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Piracy:Kenya removed from high risk list, expert warns case could trigger insecurity

By Patrick Vidija | September 9th 2021

MV Faina when it was released by Pirates in 2015.[File, Standard]

Kenya has welcomed a move by the global shipping industry to remove it from the high-risk list.

Foreign Affairs CS Raychelle Omamo has said the move is a great boost to trade.

In a statement on Thursday, Omamo said the redesignation of Kenya’s Maritime waters in the Indian Ocean will save the country and East Africa millions of dollars in insurance and security expenses.

The decision by the BMP-5 has been communicated to the London-based 174-member International Maritime Organisation (IMO), the United Nations (UN) agency responsible for improving the safety and security of global shipping.

Omamo said the announcement followed a heightened campaign by Kenya to end labelling of Kenyan waters as high risk, which made shipping prohibitively expensive and threatened the nascent blue economy.

Kenyan maritime waters were designated as High-Risk Area in 2009 by BMP-5, which comprise five largest global shipping industry associations including the International Association of Dry Cargo Ship Owners (INTERCARGO), International Association of Independent Tank Owners (INTERTANKO), International Chamber of Shipping (ICS), Oil Companies International Marine Forum (OCIMF) and Baltic and International Maritime Council (BIMCO).

This followed increased incidents of piracy in the Indian Ocean, including in Kenyan maritime waters.

Omamo said the consequence of that designation of Kenyan maritime waters as HRA was an increase in maritime insurance premium for cargo destined for the port of Mombasa, as well as increased labour cost for seafarers aboard such ships due to the high risk of piracy attacks.

She said cargo ships destined for Mombasa also took longer routes, beyond 300 nautical miles from the Indian Ocean coastline, to avoid encountering pirates, while other cargo ships hired private security aboard their ships for increased protection.

“However, increased surveillance and joint maritime patrols by the Kenya Coast Guard Services and the Kenya Navy within the Kenyan maritime waters have resulted in a significant reduction in piracy incidents, with no piracy incidents recorded since 2017,” she said.

She said, as a result, Kenya lauds the BMP-5 for their decision and cooperation during the intense engagements which resulted in the re-designation of Kenya maritime waters to reflect improved security.

“This decision frees Kenya from what had become a major restriction to the shipping industry, it also frees the rest of East Africa, and drastically lowers costs of supplies from all over the world,” she said.

She said although Kenya remains aware of security challenges in the Horn of Africa region and the Gulf of Aden, it will remain vigilant and continue working with other security players in the region such as EUNAVFOR Atlanta, to prevent re-emergence of piracy within the region.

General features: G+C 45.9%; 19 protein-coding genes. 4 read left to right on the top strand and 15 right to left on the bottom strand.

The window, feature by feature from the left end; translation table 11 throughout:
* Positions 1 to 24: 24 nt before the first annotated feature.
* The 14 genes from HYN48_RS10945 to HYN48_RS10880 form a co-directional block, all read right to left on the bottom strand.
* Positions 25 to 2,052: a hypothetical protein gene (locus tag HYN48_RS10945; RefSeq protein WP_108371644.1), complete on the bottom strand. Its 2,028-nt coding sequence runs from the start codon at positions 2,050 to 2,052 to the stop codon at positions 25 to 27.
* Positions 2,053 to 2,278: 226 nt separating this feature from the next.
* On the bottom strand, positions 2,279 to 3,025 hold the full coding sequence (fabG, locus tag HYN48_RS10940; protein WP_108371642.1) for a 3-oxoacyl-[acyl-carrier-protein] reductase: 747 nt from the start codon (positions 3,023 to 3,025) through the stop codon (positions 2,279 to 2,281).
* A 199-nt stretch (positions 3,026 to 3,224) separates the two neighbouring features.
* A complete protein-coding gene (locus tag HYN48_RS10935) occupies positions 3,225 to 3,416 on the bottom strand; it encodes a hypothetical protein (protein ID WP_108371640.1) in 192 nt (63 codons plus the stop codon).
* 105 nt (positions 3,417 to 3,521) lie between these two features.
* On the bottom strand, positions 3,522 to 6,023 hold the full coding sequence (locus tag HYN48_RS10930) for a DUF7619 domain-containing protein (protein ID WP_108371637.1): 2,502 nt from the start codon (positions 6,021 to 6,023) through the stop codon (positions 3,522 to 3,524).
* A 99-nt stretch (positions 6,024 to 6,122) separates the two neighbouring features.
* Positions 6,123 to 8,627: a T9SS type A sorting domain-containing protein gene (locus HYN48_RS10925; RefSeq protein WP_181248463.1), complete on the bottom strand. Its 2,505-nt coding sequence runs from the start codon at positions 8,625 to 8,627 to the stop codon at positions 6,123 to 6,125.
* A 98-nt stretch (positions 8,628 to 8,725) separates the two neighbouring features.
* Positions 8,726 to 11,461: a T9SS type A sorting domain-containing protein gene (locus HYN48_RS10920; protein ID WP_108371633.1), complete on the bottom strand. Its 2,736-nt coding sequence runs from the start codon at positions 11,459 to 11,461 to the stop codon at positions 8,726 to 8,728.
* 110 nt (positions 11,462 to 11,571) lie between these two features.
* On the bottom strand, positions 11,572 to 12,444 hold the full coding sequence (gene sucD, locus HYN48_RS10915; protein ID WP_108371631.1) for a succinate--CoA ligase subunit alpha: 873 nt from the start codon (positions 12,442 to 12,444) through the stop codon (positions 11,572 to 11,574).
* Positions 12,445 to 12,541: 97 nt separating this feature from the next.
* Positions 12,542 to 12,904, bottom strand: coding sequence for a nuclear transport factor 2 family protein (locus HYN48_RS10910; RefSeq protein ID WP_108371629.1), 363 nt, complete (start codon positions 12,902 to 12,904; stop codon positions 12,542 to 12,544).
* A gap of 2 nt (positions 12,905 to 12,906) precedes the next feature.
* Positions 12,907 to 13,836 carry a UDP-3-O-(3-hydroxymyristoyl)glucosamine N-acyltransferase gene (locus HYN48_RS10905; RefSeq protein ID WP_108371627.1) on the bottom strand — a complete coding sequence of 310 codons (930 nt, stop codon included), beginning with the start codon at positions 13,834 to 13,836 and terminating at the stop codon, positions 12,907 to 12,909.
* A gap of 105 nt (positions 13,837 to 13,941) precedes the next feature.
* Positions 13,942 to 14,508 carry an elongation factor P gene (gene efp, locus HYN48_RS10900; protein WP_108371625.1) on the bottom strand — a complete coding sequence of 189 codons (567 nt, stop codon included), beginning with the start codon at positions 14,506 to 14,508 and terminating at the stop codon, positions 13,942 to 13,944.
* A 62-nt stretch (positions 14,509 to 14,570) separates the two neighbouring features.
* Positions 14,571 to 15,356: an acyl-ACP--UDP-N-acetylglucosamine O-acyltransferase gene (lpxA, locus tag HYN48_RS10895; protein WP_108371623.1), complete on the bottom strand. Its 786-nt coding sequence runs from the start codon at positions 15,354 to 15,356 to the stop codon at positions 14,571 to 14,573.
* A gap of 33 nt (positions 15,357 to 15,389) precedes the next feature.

She added that Kenya will be involved in the next steps to develop a more dynamic threat assessment process to benefit the Shipping industry globally.

Regional countries such as Uganda, Rwanda, Burundi, Democratic Republic of Congo, and South Sudan who depend on the port of Mombasa for both their exports and imports will also benefit from the reduction of maritime insurance, thereby resulting in increased competitiveness of their products.

Chairman, The Horn International Institute for Strategic Studies Dr Mustafa Ali told The Standard that redesignating the Maritime Waters within the Indian Ocean will significantly boost confidence, reduce insurance costs and therefore reassure many maritime business companies. This will boost trading in the Western Indian Ocean Rim.

This, he said means that Kenya will benefit greatly from the improved security and reassurance. 

“Kenya is part of the Indian Ocean Rim and is successful when other Nations in this area collaborate,” he said.

He said this can be attributed to the fact that Kenya has stepped up maritime security including patrols after rejuvenating its Navy and setting up of the Coast Guard.

Mustafa however pointed out that Somalia still presents a huge challenge to Kenya's quest to transform the entire region into a peaceful and more stable arena for business to thrive.

“Kenya's maritime case with Somalia remains a thorn and could trigger more insecurity in the region. The two countries should resolve the issues bilaterally,” he said.

Mustafa said having a case at the ICJ will not resolve security issues around the region nor the Maritime dispute and conflict.

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